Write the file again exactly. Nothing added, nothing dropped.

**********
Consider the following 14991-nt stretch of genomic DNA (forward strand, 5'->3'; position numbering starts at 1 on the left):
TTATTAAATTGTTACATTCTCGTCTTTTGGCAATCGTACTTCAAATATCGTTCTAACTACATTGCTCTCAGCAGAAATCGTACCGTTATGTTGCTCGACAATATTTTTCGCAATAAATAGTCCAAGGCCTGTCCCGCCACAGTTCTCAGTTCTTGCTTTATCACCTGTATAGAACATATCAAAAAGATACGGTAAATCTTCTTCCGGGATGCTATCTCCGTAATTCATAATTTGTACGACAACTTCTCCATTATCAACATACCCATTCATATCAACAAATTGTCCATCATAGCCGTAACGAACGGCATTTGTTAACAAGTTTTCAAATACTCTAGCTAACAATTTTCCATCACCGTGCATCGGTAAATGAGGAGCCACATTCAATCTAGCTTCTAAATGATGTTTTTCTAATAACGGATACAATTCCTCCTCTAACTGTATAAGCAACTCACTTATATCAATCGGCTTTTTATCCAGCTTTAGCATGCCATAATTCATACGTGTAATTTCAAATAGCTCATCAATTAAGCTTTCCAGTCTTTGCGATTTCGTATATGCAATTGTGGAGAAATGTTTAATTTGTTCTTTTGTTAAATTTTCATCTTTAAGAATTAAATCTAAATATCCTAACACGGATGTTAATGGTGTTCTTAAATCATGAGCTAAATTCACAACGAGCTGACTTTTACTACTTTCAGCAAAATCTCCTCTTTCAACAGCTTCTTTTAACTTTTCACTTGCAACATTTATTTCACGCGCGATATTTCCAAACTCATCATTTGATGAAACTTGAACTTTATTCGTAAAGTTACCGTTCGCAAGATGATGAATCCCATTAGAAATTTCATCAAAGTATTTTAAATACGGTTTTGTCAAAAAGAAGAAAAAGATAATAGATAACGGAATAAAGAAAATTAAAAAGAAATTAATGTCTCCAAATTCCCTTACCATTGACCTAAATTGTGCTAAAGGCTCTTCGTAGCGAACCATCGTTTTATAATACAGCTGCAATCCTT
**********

Consider the following 14991-nt stretch of genomic DNA (forward strand, 5'->3'; position numbering starts at 1 on the left):
TTATTAAATTGTTACATTCTCGTCTTTTGGCAATCGTACTTCAAATATCGTTCTAACTACATTGCTCTCAGCAGAAATCGTACCGTTATGTTGCTCGACAATATTTTTCGCAATAAATAGTCCAAGGCCTGTCCCGCCACAGTTCTCAGTTCTTGCTTTATCACCTGTATAGAACATATCAAAAAGATACGGTAAATCTTCTTCCGGGATGCTATCTCCGTAATTCATAATTTGTACGACAACTTCTCCATTATCAACATACCCATTCATATCAACAAATTGTCCATCATAGCCGTAACGAACGGCATTTGTTAACAAGTTTTCAAATACTCTAGCTAACAATTTTCCATCACCGTGCATCGGTAAATGAGGAGCCACATTCAATCTAGCTTCTAAATGATGTTTTTCTAATAACGGATACAATTCCTCCTCTAACTGTATAAGCAACTCACTTATATCAATCGGCTTTTTATCCAGCTTTAGCATGCCATAATTCATACGTGTAATTTCAAATAGCTCATCAATTAAGCTTTCCAGTCTTTGCGATTTCGTATATGCAATTGTGGAGAAATGTTTAATTTGTTCTTTTGTTAAATTTTCATCTTTAAGAATTAAATCTAAATATCCTAACACGGATGTTAATGGTGTTCTTAAATCATGAGCTAAATTCACAACGAGCTGACTTTTACTACTTTCAGCAAAATCTCCTCTTTCAACAGCTTCTTTTAACTTTTCACTTGCAACATTTATTTCACGCGCGATATTTCCAAACTCATCATTTGATGAAACTTGAACTTTATTCGTAAAGTTACCGTTCGCAAGATGATGAATCCCATTAGAAATTTCATCAAAGTATTTTAAATACGGTTTTGTCAAAAAGAAGAAAAAGATAATAGATAACGGAATAAAGAAAATTAAAAAGAAATTAATGTCTCCAAATTCCCTTACCATTGACCTAAATTGTGCTAAAGGCTCTTCGTAGCGAACCATCGTTTTATAATACAGCTGCAATCCTT